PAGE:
An offshore company that is trusted by the major web browsers and other tech companies to vouch for the legitimacy of websites has connections to contractors for U.S. intelligence agencies and law enforcement, according to security researchers, documents and interviews.
Google’s Chrome, Apple’s Safari, nonprofit Firefox and others allow the company, TrustCor Systems, to act as what’s known as a root certificate authority, a powerful spot in the internet’s infrastructure that guarantees websites are not fake, guiding users to them seamlessly.
The company’s Panamanian registration records show that it has the identical slate of officers, agents and partners as a spyware maker identified this year as an affiliate of Arizona-based Packet Forensics, which public contracting records and company documents show has sold communication interception services to U.S. government agencies for more than a decade.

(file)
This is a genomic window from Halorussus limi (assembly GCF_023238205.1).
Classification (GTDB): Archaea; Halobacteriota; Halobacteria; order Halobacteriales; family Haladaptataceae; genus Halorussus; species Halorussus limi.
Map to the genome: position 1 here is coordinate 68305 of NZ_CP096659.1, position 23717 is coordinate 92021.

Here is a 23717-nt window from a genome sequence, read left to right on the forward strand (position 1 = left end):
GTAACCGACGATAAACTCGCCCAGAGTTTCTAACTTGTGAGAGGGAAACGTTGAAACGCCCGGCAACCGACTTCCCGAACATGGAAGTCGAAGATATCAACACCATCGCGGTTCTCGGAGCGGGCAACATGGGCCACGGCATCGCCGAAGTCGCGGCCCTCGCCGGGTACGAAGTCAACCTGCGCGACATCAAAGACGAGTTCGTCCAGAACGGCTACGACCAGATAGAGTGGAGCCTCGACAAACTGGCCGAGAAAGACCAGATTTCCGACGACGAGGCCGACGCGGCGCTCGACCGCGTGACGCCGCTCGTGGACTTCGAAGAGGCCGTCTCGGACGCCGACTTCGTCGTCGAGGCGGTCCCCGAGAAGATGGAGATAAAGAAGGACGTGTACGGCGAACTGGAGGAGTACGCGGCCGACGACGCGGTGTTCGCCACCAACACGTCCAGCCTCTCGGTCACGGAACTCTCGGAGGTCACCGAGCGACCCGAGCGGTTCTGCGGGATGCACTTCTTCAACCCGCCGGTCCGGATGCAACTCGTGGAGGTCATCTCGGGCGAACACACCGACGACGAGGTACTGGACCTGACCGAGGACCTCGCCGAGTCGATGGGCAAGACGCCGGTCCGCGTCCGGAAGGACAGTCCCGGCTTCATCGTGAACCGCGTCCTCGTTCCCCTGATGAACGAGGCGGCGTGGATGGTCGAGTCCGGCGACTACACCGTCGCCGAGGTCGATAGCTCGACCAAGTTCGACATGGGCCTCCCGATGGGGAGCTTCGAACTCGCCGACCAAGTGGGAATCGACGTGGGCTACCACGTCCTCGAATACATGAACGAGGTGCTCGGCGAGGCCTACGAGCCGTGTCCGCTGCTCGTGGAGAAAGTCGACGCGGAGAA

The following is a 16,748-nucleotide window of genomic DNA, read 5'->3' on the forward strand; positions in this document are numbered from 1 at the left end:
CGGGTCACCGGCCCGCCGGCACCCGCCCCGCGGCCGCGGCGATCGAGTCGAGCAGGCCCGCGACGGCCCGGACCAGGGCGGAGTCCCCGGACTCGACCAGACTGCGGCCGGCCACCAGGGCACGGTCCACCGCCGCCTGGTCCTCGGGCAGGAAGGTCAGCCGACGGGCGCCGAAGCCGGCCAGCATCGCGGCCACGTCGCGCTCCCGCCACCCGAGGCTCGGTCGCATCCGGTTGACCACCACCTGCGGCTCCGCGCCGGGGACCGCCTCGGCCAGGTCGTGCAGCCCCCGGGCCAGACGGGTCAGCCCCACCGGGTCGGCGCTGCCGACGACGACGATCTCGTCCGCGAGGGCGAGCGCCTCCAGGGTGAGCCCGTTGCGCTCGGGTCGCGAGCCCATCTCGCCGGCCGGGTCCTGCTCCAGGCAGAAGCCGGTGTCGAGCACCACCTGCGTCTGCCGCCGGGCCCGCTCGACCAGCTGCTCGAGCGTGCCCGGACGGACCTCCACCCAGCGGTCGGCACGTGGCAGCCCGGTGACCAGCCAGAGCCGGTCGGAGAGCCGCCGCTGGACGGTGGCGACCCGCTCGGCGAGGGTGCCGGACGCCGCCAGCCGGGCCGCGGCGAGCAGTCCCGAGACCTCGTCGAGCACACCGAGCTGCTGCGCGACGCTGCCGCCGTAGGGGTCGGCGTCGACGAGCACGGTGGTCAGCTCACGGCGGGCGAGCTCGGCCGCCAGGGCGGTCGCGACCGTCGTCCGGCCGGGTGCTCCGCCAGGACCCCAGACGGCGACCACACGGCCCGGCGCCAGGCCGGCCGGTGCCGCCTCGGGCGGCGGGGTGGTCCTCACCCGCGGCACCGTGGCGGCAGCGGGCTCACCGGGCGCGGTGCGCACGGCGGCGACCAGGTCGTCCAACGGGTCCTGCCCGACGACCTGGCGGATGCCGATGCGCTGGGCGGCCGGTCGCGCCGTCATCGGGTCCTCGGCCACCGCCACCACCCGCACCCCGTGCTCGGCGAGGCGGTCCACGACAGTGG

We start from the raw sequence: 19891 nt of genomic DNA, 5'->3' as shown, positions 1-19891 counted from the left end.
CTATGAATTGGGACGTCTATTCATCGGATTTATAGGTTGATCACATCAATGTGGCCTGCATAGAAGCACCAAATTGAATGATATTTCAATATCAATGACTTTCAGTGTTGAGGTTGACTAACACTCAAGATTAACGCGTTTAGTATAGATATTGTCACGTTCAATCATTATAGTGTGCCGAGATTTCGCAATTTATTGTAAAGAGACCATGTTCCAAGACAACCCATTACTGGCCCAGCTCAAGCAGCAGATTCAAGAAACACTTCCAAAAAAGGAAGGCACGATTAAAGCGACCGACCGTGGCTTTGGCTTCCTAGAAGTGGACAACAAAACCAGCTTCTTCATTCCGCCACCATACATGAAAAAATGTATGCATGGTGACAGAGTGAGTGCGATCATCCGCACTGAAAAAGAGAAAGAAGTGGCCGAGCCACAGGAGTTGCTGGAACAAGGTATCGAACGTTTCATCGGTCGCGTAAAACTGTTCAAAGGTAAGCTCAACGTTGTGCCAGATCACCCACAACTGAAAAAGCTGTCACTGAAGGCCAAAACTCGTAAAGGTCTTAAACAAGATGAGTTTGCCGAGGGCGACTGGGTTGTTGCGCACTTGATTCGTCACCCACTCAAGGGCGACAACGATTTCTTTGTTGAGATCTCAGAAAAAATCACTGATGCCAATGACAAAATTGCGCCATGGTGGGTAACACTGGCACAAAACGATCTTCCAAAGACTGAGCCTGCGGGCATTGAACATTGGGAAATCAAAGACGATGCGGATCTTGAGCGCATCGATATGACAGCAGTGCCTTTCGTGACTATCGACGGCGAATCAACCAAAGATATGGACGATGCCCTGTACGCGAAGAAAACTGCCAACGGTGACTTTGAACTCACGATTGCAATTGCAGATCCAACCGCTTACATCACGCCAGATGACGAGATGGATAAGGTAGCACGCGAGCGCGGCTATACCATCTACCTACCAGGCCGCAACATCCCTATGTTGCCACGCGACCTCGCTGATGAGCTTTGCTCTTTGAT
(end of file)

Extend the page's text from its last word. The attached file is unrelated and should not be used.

One of those TrustCor partners has the same name as a holding company managed by Raymond Saulino, who was quoted in a 2010 Wired article as a spokesman for Packet Forensics.
The Pentagon did not respond to a request for comment on TrustCor. After this story’s publication, a TrustCor executive said the company had not cooperated with any government information requests or assisted with a third party’s monitoring of its customers on behalf of others. Mozilla demanded more detailed answers and said it might remove TrustCor’s authority.